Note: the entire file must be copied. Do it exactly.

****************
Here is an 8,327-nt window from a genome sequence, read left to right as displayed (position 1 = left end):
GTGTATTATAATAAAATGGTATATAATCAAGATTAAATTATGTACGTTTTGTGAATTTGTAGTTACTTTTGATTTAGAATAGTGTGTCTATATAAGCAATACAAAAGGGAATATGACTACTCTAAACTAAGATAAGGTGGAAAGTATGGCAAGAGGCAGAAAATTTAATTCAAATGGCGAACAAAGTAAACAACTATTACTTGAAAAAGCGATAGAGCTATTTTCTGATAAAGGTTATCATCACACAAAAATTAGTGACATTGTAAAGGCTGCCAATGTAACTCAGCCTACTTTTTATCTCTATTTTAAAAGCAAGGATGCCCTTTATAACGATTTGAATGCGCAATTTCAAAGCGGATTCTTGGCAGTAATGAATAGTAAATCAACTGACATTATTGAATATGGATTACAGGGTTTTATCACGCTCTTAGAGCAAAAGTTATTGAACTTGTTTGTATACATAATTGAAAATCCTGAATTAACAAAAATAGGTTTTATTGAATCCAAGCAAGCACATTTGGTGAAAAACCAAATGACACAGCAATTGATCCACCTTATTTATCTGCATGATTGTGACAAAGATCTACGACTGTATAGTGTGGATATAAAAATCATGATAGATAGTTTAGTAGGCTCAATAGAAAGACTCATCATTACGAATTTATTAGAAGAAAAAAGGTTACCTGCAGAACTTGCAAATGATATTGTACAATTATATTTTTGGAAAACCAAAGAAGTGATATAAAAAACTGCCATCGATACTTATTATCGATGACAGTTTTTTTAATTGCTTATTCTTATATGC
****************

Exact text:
Here is an 8,327-nt window from a genome sequence, read left to right as displayed (position 1 = left end):
GTGTATTATAATAAAATGGTATATAATCAAGATTAAATTATGTACGTTTTGTGAATTTGTAGTTACTTTTGATTTAGAATAGTGTGTCTATATAAGCAATACAAAAGGGAATATGACTACTCTAAACTAAGATAAGGTGGAAAGTATGGCAAGAGGCAGAAAATTTAATTCAAATGGCGAACAAAGTAAACAACTATTACTTGAAAAAGCGATAGAGCTATTTTCTGATAAAGGTTATCATCACACAAAAATTAGTGACATTGTAAAGGCTGCCAATGTAACTCAGCCTACTTTTTATCTCTATTTTAAAAGCAAGGATGCCCTTTATAACGATTTGAATGCGCAATTTCAAAGCGGATTCTTGGCAGTAATGAATAGTAAATCAACTGACATTATTGAATATGGATTACAGGGTTTTATCACGCTCTTAGAGCAAAAGTTATTGAACTTGTTTGTATACATAATTGAAAATCCTGAATTAACAAAAATAGGTTTTATTGAATCCAAGCAAGCACATTTGGTGAAAAACCAAATGACACAGCAATTGATCCACCTTATTTATCTGCATGATTGTGACAAAGATCTACGACTGTATAGTGTGGATATAAAAATCATGATAGATAGTTTAGTAGGCTCAATAGAAAGACTCATCATTACGAATTTATTAGAAGAAAAAAGGTTACCTGCAGAACTTGCAAATGATATTGTACAATTATATTTTTGGAAAACCAAAGAAGTGATATAAAAAACTGCCATCGATACTTATTATCGATGACAGTTTTTTTAATTGCTTATTCTTATATGC